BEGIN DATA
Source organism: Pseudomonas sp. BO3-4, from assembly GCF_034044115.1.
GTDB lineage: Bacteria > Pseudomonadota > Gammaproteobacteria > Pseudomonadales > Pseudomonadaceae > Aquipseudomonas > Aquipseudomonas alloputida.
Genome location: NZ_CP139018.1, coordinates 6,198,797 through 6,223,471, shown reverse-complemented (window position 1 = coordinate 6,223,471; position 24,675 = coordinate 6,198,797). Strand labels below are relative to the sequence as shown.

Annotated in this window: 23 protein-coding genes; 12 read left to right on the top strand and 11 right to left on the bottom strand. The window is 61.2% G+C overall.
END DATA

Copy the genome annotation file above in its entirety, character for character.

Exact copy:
Source organism: Pseudomonas sp. BO3-4, from assembly GCF_034044115.1.
GTDB lineage: Bacteria > Pseudomonadota > Gammaproteobacteria > Pseudomonadales > Pseudomonadaceae > Aquipseudomonas > Aquipseudomonas alloputida.
Genome location: NZ_CP139018.1, coordinates 6,198,797 through 6,223,471, shown reverse-complemented (window position 1 = coordinate 6,223,471; position 24,675 = coordinate 6,198,797). Strand labels below are relative to the sequence as shown.

Annotated in this window: 23 protein-coding genes; 12 read left to right on the top strand and 11 right to left on the bottom strand. The window is 61.2% G+C overall.